Red Sox starter Chris Sale struck out three Orioles on nine pitches in the bottom of the seventh inning of Wednesday night’s start in Baltimore. That is what’s known as an “immaculate inning,” and he’s the third pitcher to accomplish the feat this season, joining the Blue Jays’ Thomas Pannone and the Brewers’ Josh Hader.
Sale mowed down Hanser Alberto to start the inning on a pair of sliders followed by a fastball. The lefty then set down Dwight Smith Jr. with a fastball followed by two sliders. To end the inning, Sale ripped increasingly faster fastballs by Stevie Wilkerson.
There have been 96 known immaculate innings. Five have been tossed by members of the Red Sox: Sale, Rick Porcello, Craig Kimbrel, Clay Buchholz, and Pedro Martínez.
Sale brought a no-hit bid into the sixth inning, but lost it with two outs when Joey Rickard singled to center field. He has not pitched well overall this season, but he may be figuring things out. In his last start against the White Sox, he struck out 10 batters over six scoreless innings.
The Washington Nationals, fresh off signing Stephen Strasburg to a $245 million deal, are now turning their attention to their third base hole. Jon Morosi of MLB.com reports that they have made inquiries to the Chicago Cubs about trading for Kris Bryant.
Emphasis on the word “inquiry” because it’d be premature for the Cubs to trade Bryant at the moment, even if they are reported to be considering the possibility.
Bryant and the Cubs are awaiting word from an arbitrator about Bryant’s years-old service time grievance. If Bryant wins, he becomes a free agent after the 2020 season. If the Cubs win they control him for two more years. The team may or may not choose to trade him in either case as they are reportedly trying to cut payroll, but the price for him will vary pretty significantly depending on whether or not the acquiring club will receive one or two years of control over the former MVP.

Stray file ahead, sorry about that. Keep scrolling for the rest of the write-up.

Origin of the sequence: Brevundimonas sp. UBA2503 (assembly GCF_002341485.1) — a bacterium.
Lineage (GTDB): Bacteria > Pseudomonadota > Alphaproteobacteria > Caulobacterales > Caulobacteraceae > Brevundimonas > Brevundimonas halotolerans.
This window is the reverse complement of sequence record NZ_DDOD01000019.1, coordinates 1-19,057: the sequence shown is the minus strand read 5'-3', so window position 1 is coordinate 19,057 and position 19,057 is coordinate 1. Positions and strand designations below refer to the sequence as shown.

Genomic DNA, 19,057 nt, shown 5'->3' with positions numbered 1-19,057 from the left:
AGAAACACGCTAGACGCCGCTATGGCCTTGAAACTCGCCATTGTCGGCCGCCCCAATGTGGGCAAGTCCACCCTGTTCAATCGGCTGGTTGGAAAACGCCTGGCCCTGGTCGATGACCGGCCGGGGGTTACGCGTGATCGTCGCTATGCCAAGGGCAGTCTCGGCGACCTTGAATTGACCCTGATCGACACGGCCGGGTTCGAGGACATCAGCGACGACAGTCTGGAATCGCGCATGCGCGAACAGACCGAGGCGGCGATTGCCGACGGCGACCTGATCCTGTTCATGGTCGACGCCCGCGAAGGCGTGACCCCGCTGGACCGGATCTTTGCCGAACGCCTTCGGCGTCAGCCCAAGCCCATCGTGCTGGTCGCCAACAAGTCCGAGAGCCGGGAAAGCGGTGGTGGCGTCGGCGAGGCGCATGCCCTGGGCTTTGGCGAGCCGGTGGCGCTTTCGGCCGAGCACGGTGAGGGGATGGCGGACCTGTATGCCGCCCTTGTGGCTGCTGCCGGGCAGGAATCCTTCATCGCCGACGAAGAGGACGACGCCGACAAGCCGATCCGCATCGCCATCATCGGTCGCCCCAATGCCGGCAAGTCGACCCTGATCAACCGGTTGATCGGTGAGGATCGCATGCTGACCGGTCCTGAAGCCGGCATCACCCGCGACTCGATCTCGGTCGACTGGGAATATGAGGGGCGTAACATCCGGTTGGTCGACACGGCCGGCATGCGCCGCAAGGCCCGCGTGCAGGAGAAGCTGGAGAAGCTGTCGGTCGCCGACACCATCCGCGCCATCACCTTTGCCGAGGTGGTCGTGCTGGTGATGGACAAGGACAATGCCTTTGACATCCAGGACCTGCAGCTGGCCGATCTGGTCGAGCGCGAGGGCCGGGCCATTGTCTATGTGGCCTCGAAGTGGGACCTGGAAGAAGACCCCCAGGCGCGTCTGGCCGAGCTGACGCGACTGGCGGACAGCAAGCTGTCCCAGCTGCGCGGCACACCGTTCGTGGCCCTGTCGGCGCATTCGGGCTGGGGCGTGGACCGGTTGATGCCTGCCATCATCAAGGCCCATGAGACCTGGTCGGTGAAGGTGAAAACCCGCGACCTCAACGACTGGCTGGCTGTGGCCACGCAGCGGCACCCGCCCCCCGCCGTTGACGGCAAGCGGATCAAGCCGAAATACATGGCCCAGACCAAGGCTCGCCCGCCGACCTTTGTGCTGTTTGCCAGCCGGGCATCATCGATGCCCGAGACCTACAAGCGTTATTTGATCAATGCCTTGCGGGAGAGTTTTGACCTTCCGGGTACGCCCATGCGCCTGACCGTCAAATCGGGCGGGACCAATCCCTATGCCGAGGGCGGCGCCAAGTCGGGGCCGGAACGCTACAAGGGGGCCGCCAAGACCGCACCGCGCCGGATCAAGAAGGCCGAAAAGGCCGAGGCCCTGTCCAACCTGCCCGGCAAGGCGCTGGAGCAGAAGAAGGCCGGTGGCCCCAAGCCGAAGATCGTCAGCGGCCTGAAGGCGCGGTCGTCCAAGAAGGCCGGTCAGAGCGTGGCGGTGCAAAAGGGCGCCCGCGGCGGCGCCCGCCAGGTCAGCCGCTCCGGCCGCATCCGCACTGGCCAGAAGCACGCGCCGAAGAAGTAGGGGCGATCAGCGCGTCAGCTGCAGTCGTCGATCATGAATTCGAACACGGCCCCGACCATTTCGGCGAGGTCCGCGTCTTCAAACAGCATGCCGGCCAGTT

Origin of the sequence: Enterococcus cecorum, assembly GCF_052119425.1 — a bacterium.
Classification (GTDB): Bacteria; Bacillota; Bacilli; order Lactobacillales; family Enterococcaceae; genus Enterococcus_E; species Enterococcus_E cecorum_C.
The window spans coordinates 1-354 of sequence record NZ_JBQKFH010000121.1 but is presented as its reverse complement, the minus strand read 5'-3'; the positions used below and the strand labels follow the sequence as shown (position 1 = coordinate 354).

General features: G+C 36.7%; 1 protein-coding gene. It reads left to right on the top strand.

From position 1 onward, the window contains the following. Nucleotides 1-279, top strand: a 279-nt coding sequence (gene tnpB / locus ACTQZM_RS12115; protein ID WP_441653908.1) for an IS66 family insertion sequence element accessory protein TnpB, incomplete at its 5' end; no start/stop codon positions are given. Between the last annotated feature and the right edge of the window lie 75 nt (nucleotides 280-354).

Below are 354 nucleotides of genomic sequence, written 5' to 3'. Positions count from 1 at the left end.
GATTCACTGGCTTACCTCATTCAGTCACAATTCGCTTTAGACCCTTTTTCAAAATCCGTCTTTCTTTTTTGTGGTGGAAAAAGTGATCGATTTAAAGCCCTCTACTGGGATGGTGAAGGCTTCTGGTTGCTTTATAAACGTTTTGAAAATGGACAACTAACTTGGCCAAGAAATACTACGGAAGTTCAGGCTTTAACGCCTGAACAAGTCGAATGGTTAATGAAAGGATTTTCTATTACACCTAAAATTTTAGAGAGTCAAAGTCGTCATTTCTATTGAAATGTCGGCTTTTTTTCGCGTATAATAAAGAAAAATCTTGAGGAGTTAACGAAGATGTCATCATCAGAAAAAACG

For Washington, this would be a means of replacing free agent third baseman Anthony Rendon. Or, perhaps, the inquiries are a means of creating a tad more leverage for the Nats as they talk to Rendon’s agent about re-signing him.
Which, in the past, the Nats said they could not do if they also re-signed Strasburg, though I suspect that’s just posturing too. They may not want to spend big money to keep their World Series core together, but they can afford it. They’re going to see, I suspect, an eight-figure uptick in revenue by virtue of being the defending World Series champs. They are poised to receive a significant payout as a result of recent rulings in their own multi-year dispute with the Orioles and the MASN network. They are, of course, owned by billionaire real estate moguls. All of that taken together means that, if they choose to, they can bring back Rendon. Assuming he chooses to come back too.
But, if that doesn’t happen, they appear to be giving themselves options at the hot corner.